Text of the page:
Cars have taken us where we needed to be for over a century. And automobiles themselves have completely transformed since their inception, becoming the safe and convenient form of transport we now rely on. The past few years, however, have accelerated this evolution dramatically and, for the first time, cars will be more than just a means of getting from A to B.
Software-defined vehicles (SDV) are leading the major shift facing the automotive industry. Consumers are increasingly purchasing vehicles optimized with software and data platforms which carry extensive functionalities. Just as the iPhone revolutionized our phones, SDVs will have the same effect, especially as the frameworks mature.
Our vehicles will offer the same personalization features as our devices, starting from a login that might involve a password, voice-activated mechanism, or multifactor identification for security. This will unlock individual preferences to benefit the owner and other drivers who, for instance, might have different mirror settings, preferred routes, and favorite radio stations.
Voice assistants will continue to evolve as a tool for getting more out of the in-car experience. Today you might ask your car to call a friend with a voice command, such as “Call Bob.” But in a software-defined vehicle, you might say, “Check email. Send a reply. Sorry Bob, but I need to push this meeting.” Then you propose a new time, as the car manages your tasks while you focus on the road.
People will soon also trust their cars to do the driving, especially as 5G accelerates the development of safe autonomy. In the meantime, drivers can benefit from the productivity, infotainment, and the conveniences we now associate with smartphones. And this will be delivered with a focus on safety and on not distracting the driver. This will automatically eliminate the danger of drivers picking up a phone to send or view a text.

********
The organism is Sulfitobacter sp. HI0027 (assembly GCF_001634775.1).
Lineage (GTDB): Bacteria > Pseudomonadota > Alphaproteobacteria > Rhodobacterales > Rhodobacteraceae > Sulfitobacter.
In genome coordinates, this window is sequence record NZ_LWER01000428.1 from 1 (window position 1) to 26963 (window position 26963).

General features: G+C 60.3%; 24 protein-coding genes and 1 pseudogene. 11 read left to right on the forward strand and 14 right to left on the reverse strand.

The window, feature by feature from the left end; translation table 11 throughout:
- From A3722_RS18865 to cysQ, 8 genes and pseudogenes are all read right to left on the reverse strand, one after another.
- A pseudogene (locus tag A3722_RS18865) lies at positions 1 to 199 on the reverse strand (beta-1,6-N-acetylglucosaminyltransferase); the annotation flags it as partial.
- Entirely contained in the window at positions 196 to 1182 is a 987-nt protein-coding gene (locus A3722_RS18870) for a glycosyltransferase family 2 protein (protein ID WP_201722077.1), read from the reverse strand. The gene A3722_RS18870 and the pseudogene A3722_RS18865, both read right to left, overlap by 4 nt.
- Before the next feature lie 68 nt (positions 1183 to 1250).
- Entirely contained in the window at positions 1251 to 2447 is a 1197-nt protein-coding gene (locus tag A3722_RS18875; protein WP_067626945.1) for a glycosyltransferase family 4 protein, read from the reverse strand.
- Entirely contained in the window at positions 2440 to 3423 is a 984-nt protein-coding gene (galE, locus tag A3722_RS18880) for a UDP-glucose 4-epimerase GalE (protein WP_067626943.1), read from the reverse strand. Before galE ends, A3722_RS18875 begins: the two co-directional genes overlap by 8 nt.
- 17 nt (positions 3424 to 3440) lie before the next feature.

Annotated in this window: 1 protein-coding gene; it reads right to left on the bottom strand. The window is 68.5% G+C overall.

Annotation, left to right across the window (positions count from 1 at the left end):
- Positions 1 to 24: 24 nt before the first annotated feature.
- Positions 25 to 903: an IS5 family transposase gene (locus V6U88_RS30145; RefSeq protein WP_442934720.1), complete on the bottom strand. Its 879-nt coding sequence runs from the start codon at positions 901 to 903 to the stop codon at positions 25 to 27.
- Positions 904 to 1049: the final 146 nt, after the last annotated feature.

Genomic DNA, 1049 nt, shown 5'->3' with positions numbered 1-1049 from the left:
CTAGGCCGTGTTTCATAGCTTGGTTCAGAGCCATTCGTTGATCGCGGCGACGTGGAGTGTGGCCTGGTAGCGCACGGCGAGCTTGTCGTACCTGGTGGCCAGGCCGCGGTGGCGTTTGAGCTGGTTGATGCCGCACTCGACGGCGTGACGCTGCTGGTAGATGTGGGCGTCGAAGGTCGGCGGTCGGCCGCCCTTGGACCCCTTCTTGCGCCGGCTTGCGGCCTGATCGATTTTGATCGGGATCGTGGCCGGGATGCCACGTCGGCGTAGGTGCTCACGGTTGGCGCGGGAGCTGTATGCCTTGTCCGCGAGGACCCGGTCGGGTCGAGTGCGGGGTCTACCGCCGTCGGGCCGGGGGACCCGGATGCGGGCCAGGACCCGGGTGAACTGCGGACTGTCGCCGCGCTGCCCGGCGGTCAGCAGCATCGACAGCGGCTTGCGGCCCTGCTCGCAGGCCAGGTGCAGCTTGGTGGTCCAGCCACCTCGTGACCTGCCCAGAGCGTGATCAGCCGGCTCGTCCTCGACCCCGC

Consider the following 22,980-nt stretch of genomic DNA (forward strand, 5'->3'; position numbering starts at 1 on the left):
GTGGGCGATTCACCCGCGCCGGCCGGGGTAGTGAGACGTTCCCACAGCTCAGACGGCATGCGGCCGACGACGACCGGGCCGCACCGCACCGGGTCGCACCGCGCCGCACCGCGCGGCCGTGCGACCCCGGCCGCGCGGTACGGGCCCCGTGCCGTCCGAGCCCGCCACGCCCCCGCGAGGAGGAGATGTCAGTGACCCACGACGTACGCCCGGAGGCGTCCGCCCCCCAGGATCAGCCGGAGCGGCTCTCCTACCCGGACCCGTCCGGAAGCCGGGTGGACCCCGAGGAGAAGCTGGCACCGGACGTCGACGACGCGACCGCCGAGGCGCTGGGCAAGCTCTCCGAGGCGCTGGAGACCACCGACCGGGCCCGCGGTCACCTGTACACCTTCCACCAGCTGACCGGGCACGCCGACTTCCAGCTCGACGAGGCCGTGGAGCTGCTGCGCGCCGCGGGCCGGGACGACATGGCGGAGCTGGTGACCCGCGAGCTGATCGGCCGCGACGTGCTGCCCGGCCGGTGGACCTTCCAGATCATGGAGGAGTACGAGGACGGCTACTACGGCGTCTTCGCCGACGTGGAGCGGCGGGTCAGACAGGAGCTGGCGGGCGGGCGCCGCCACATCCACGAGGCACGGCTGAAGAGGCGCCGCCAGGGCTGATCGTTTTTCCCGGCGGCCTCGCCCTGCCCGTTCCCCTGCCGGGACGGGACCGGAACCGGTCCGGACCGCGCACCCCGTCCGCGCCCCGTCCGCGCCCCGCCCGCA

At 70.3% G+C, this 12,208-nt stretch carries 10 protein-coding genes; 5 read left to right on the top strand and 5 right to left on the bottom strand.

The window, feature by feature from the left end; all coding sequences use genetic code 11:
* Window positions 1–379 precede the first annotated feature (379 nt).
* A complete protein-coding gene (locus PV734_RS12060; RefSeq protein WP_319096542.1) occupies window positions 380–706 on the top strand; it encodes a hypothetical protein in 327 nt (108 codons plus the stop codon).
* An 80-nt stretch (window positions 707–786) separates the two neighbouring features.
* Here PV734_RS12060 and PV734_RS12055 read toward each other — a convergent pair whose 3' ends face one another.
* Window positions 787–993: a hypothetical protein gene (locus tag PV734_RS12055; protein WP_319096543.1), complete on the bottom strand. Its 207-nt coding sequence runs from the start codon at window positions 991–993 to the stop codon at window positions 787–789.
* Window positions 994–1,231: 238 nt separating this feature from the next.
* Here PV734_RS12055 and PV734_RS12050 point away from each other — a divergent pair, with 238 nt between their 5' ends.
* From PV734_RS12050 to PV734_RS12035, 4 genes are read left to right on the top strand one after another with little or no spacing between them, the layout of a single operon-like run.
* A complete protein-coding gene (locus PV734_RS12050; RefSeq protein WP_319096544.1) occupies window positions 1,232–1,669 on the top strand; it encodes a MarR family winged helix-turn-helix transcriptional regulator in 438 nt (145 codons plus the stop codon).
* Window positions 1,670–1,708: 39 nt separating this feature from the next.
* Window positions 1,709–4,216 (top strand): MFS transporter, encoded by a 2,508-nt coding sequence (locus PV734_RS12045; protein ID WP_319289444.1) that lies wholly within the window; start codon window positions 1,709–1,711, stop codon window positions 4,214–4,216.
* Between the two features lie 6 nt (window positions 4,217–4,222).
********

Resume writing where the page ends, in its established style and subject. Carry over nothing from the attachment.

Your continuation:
Another advantage is flexibility. Ford recently announced it will sell Explorers without semiconductor chips, bypassing the chip shortage currently slowing down the industry. Drivers can install them later when they become available. This is a pioneering move in the industry, and it is only possible because of robust software architectures. Consider that, in the near future, you could equip your vehicle with new functionalities over the air, just as you might upgrade a component of your computer. In practice, this may be a transmission enhancer or augmented reality heads-up display.
Software-defined vehicles will transform the driving experience by enabling the personalized interactions drivers want, tailored to their needs, while giving greater management options. SDVs bring a potential that remains largely untapped and begs exploration, creating new opportunities for industry players and daring them to experiment.
Daniel Davenport is a Connected Mobility Solutions Lead at Capgemini. He works with a range of global clients to develop connected use cases that drive innovation, enhance the owner experience, and create new revenue streams. He can be reached at email@example.com or on LinkedIn